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Wednesday, August 06, 2014

An overnight stay in Cosgrove

 Having moored up just across the aqueduct we were still a fair distance from Cosgrove lock and the village centre. There did seem to be a lot more people walking by than is usual but it was not until later in the afternoon we found out the reason.
It was the Buckingham Canal Society`s annual festival to raise funds for restoration of the abandoned canal.

Failed to find anything online about the jenny Wren. The following day it had a sign on the roof "Gentleman's electric launch for sale"

As well as ice cream etc. and stainless steel chimneys and some other bits and bobs the actual name or any hint of a website was very much absent.

Another regular at the canal festivals Chamberlain Carrying Co.

The Cheese boat busy with some very different cheeses on sale. Other cheese boats are available.
The Cosgrove boat co. was doing a decent trade.
One stall had some serious footwear but I think the towpath was not a good selling site.
Canal society volunteers were operating the lock in return for a donation to the fund.

Above Raymond and Nutfield are a typical example of what the canals were built for. A working pair. Raymond (un-powered) would be towed by Nutfield. Accommodation was the cabins you can see with Raymond`s being about 8 feet long and Nutfield the same but with an extension for the engine. Some of these boats were worked by families with 4/5 children on board. Where did they sleep?  Another good site with some good pictures can be found HERE.

In the car park a 1965 Chrysler, a New Yorker I think, in not to bad a condition for it`s age.
One here for $8900 (£5493)
It`s an original left hook so I wonder how it came to be in the UK.
Jaq likes to see little bits of the U.S. as we travel.

 Cosgrove Park holiday home site is alongside the canal based around some worked out sand and gravel pits the products of which helped in the construction of the M1 motorway.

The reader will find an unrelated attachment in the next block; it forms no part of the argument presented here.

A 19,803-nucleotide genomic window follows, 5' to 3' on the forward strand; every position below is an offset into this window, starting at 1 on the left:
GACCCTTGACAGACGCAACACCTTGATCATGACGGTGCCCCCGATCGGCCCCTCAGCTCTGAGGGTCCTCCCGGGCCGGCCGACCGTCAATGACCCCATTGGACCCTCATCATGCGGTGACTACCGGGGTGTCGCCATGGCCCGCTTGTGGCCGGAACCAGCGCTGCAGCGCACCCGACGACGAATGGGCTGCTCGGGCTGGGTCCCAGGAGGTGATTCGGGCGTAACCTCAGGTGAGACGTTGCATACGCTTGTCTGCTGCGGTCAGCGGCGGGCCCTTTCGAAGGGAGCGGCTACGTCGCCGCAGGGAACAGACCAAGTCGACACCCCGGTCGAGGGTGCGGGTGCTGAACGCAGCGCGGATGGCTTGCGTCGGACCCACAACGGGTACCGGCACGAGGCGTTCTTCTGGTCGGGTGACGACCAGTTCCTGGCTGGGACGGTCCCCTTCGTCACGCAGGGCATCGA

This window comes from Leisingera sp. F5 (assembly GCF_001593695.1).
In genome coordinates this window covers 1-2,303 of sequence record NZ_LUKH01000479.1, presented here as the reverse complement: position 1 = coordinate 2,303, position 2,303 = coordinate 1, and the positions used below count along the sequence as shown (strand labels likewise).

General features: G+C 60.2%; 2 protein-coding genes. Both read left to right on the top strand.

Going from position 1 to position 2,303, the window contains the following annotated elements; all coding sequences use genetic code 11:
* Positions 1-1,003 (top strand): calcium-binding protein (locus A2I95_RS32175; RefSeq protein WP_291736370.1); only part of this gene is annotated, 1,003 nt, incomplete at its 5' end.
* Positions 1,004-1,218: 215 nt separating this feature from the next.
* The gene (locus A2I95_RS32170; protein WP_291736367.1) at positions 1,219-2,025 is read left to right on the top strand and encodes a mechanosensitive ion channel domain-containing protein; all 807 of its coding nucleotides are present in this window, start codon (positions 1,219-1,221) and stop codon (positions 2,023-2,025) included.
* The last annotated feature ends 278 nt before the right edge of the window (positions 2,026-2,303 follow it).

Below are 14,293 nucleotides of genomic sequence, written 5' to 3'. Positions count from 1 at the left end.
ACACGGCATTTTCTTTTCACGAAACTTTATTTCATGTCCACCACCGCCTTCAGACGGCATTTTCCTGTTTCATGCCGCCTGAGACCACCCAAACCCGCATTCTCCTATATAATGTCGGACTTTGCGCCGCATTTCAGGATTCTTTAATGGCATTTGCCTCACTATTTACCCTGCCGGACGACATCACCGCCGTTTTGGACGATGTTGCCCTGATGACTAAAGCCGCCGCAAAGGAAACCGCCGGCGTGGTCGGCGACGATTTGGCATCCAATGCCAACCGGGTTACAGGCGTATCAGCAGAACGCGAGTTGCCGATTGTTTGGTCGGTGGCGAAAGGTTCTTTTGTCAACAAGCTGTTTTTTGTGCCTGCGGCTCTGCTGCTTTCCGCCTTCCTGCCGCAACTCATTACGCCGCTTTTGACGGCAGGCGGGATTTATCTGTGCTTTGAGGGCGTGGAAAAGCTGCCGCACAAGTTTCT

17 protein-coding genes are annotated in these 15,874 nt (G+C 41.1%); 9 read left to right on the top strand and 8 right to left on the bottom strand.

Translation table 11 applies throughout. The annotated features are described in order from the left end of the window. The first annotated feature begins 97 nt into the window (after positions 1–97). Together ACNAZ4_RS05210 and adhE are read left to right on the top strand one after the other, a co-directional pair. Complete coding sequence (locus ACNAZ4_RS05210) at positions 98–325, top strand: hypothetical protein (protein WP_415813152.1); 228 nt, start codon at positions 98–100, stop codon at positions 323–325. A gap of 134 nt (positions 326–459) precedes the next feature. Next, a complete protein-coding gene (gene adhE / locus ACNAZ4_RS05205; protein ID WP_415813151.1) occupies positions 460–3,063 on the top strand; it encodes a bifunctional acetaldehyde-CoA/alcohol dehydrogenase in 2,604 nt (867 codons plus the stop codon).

Today it has about a thousand sites for holiday homes, lodges and touring vans. They seem at £33k ($53k)to be expensive considering you are sharing the site with crowds of others and un-able to move on. These Holiday Homes can only be moved on the back of a truck. You could buy yourself a decent boat for odd weekends and annual holidays. Best forget that last sentence as i have just read you can only use the holiday home April to end of October. So you could buy yourself a decent boat for use ALL year round and probably find a leisure mooring for less than the £2250 ($3645) you have to pay to the Holiday Home company annually. 

Above is a satellite view of Cosgrove. All those white dots are holiday homes.
You can pick out a few prime spots near the lakes where you at least have a view of water unlike the general pitch on the left where the view is the people next door.
No the boat is a better bet, you can moor where it`s really busy if you get lonely or be alone with just fields for company.


Marilyn, nb Waka Huia said...

About all I can say about the holiday homes is AAARRRGGGHHH!!!
Thought about you two todat when we walked into Paddington Basin.

Unknown said...

I have a friend with a van up there somewhere, right on the lake, and in about 5 yrs it's had to be moved three times due to flooding.
Think we'll stick to the boat :)

NB Valerie & Steam Train by Les Biggs

NB Valerie & Steam Train by Les Biggs